I gave Jan Heine's 700x44 Rene Herse "Snoqualmie Pass" tires a try last summer. They rode wonderfully on both paved and gravel roads but I found the smooth tread versions were just too paper thin. I had three flat tires from mid June-November. Not pinch flats, but penetrations from paved road debris such as sharp radial tire casing wires and specks of glass. After the third I discovered the rear tire already worn too thin to re-mount so I discarded both. Just not enough durability to justify $72 per tire. Maybe the knobby models have better flat protection? I replaced the JH/RH tires with 700x43 BG Rock'n'Roads for gravel rides.

Nice photos on the other thread str!
thanks!

Tires to me is a lottery, one never knows when the pain comes. On my road bikes I use tubular Veloflex 28mm, my feeling says that I used them lately 3-4 years. that's very good to me. and then? I l killed two NEW tires in one week!
Rene Here are not the most secure tires, that's right, but they are one thing for sure (to me) the most enjoyable tires, supple, a pleasure to ride them. but then, here at home I use the Extralight Snoqualmie Pass, same tires for several years now, no flats.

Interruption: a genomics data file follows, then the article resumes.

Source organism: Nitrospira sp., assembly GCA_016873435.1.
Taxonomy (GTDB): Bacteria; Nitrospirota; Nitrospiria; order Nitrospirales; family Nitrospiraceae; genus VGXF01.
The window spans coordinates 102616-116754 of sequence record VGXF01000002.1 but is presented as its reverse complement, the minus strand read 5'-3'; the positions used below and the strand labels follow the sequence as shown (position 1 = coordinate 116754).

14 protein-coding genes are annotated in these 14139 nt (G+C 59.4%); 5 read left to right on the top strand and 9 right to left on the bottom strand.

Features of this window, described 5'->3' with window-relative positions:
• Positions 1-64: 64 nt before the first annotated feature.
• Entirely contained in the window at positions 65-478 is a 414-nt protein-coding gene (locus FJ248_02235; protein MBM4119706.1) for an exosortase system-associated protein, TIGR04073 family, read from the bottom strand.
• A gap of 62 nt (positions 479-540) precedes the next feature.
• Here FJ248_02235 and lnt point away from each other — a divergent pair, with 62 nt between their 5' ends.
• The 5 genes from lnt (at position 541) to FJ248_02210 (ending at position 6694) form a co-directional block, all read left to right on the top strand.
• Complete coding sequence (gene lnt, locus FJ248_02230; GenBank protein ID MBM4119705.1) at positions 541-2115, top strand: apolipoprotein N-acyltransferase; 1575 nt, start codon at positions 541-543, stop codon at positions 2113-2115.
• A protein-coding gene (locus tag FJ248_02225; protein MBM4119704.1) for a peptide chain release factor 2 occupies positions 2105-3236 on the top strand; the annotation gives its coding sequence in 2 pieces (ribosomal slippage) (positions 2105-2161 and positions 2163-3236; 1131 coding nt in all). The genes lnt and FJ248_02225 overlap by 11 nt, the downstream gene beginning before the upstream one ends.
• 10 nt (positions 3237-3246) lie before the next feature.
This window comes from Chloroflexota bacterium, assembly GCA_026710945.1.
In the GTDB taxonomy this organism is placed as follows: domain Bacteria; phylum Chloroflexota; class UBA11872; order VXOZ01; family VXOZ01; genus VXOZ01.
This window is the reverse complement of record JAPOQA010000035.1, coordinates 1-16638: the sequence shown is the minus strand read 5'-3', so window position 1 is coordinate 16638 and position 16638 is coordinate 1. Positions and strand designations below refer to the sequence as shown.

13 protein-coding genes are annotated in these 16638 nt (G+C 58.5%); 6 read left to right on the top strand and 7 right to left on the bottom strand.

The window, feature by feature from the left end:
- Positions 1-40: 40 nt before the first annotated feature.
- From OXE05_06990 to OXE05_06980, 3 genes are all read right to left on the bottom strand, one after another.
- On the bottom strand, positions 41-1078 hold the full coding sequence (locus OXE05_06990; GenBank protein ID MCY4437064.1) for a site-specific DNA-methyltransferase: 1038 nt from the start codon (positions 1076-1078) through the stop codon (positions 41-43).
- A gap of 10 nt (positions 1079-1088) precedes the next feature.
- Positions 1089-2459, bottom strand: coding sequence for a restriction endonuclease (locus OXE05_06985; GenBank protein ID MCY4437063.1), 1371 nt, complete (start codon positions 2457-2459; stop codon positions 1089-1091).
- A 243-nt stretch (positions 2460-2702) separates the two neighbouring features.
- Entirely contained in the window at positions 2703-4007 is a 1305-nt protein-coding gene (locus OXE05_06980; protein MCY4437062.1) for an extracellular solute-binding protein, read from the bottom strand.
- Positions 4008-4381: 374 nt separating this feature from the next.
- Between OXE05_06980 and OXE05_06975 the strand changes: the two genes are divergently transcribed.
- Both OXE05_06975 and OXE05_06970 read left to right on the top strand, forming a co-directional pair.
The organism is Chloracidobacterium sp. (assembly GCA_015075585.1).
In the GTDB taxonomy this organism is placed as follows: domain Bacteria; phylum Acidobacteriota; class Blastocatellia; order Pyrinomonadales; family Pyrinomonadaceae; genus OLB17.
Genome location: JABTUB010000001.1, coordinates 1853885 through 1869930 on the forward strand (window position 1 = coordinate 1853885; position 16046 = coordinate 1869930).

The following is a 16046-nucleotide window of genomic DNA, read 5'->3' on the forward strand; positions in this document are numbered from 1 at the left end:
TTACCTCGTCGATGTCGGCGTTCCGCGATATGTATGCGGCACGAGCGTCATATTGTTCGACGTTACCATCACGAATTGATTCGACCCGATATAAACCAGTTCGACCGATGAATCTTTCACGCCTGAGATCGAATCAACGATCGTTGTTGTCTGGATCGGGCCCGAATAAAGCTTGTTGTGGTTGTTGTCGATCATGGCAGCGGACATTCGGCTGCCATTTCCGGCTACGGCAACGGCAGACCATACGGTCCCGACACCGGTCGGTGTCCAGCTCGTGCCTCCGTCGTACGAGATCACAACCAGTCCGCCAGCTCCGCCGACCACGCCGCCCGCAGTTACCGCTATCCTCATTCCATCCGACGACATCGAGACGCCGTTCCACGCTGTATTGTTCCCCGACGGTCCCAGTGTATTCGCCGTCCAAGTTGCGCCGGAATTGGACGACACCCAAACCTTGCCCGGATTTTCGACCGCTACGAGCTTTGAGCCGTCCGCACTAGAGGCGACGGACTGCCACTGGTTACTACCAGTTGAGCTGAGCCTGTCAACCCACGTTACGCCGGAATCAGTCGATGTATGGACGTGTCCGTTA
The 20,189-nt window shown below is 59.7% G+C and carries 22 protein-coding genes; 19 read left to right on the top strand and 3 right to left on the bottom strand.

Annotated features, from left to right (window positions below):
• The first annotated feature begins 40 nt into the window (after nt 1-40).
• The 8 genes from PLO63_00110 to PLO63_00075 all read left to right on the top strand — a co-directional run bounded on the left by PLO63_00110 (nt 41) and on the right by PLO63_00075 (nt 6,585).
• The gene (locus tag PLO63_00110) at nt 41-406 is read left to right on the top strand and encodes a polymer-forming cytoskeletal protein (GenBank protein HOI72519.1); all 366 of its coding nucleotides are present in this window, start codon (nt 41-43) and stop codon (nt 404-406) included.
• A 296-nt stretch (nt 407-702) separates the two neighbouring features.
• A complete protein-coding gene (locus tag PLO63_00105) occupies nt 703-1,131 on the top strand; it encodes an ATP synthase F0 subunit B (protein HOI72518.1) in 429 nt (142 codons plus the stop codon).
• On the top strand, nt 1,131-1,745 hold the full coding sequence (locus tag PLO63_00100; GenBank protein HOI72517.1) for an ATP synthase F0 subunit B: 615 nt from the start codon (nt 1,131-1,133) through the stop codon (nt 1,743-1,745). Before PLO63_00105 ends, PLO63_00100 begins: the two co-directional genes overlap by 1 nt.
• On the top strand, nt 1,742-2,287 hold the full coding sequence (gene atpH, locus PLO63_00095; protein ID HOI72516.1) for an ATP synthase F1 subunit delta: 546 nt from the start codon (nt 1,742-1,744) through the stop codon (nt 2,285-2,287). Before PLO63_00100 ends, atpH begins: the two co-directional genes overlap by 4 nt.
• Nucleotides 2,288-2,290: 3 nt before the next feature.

At the same time I had little side wall cuts with the normal Snoqualmie Pass, in Romania, harder terrain. Since I use the Endurance + version no problems at all.
I refuse to ride schwalbe marathon concrete tires, I want to enjoy my ride.



Last edited by str; 04-06-21 at 11:43 AM.
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Old 04-06-21, 11:40 AM
  #64  
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My bike came with 25mm tires originally. Do you think 32 mm would fit on the same rims ?

Apologies to the OP
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Old 04-06-21, 12:33 PM
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Originally Posted by mark d View Post
My bike came with 25mm tires originally. Do you think 32 mm would fit on the same rims ?
75% chance the answer's "No."
20% chance it's "If you put the tires on deflated you can get the wheel through the brakes, then pump them up."

Are you on good terms with an LBS who'll let you try some on to find the definitive answer for your specific bike?
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Old 04-06-21, 01:04 PM
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Originally Posted by mark d View Post